“Lynette is the epitome of grace and determination,” says staff writer Samantha Washer. “These qualities don’t always coexist, especially in an editor, but she’s that rare person that manages to make everything look easy.”

What readers may appreciate most is Lynette’s fantastic sense of humor. A lover of the pun, Lynette’s wit and intelligence elevate every story. “When she wrote her first stories for Stu News, I was laughing,” says Contributing Editor Maggi Henrikson. “I love her writing style and the sense of humor that works its way in.”

Tough topics ignite intrigue

For all of Lynette’s humor and whimsy, the deeper and more fraught themes seem to pique her interest – hidden pain, secret shame, and life outside the mainstream. When asked about her favorite projects over the past few years, some difficult topics appear as common threads: aging, homelessness, misunderstood religions and discrimination against sexual orientation. Sometimes several of these subjects can blend together at once.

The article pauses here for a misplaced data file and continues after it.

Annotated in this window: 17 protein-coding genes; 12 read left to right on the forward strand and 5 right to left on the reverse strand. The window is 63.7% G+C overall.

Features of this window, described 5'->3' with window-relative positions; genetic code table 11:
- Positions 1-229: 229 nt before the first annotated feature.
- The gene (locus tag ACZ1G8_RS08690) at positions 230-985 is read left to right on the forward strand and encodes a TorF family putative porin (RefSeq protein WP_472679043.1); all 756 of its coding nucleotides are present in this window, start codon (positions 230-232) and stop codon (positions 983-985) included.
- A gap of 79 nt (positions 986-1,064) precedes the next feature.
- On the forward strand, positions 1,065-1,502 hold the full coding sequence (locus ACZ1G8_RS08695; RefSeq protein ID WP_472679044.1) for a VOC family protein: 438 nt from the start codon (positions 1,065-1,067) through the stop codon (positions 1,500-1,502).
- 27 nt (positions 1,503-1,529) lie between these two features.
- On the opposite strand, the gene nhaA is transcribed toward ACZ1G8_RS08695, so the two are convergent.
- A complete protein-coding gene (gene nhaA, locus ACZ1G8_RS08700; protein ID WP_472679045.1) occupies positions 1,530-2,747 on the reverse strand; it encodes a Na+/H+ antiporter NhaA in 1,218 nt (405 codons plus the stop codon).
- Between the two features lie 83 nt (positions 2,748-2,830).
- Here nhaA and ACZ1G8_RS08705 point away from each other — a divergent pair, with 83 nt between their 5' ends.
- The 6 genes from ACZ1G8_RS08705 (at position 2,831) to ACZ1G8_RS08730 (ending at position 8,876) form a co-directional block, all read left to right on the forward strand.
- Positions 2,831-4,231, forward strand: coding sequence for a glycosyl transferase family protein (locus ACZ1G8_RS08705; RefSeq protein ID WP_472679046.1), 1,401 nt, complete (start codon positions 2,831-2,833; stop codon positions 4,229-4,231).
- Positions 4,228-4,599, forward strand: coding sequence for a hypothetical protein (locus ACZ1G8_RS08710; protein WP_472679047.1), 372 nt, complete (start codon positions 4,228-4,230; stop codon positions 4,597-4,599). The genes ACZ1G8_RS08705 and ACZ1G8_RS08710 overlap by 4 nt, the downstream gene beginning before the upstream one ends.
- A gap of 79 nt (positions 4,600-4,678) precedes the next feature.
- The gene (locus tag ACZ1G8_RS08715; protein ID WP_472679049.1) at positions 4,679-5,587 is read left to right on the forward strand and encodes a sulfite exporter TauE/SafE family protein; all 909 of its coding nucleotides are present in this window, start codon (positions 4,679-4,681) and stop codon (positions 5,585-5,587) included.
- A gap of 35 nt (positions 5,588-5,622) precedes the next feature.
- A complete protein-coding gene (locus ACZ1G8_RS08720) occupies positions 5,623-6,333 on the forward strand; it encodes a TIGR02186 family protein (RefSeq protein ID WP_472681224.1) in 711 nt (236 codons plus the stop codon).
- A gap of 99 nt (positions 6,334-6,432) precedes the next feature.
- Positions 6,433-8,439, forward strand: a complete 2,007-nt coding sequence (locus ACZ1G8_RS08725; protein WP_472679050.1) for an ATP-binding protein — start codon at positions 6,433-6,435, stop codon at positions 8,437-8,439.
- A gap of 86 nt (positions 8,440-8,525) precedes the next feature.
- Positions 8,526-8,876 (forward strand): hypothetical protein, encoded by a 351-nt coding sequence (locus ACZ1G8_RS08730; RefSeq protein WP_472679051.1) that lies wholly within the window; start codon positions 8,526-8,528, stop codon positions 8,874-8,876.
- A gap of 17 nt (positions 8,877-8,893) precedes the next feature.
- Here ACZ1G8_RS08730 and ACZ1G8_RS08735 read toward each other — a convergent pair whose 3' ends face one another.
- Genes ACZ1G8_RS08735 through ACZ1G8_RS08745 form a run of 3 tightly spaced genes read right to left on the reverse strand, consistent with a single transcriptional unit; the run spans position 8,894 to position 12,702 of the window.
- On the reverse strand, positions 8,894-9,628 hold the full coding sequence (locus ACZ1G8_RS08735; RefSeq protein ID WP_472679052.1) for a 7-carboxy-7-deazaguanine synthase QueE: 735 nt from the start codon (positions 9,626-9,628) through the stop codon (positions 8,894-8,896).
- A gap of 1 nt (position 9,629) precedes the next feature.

She toured two Orange County mosques with Hoffy Tours to gain a greater understanding of Islam. “What is it about Islam,” some participants wanted to know, “that breeds terrorism? How do women feel about wearing the hijab? How can women snorkel while maintaining their modesty?” Lynette never skims the surface in her work. She dives beneath, seeking answers to hard questions and accessing the hearts that lie below the stories. In other words, Lynette is a writer’s writer.

She’s sat down with homeless men to hear about their lives and look for concrete solutions to many of their common problems. She’s tackled discrimination issues against the aging LGBTQ community. In several of her stories, Lynette looked at the isolation that comes with aging, and wrote about how LifeLong Laguna, Laguna Seniors’ program, can help.

“There are no words to properly acknowledge or thank Lynette for her contributions to Stu News Laguna these past two and a half years,” says Shaena Stabler, Owner, Publisher, and Editor of Stu News. “It has been such a privilege to work side-by-side with her, in the trenches together, to put Stu News out and to honor Stu’s memory every day with what we do. Our readership has grown over 30 percent in the last year. Lynette has been critical to our growth.”

Global perspectives on local life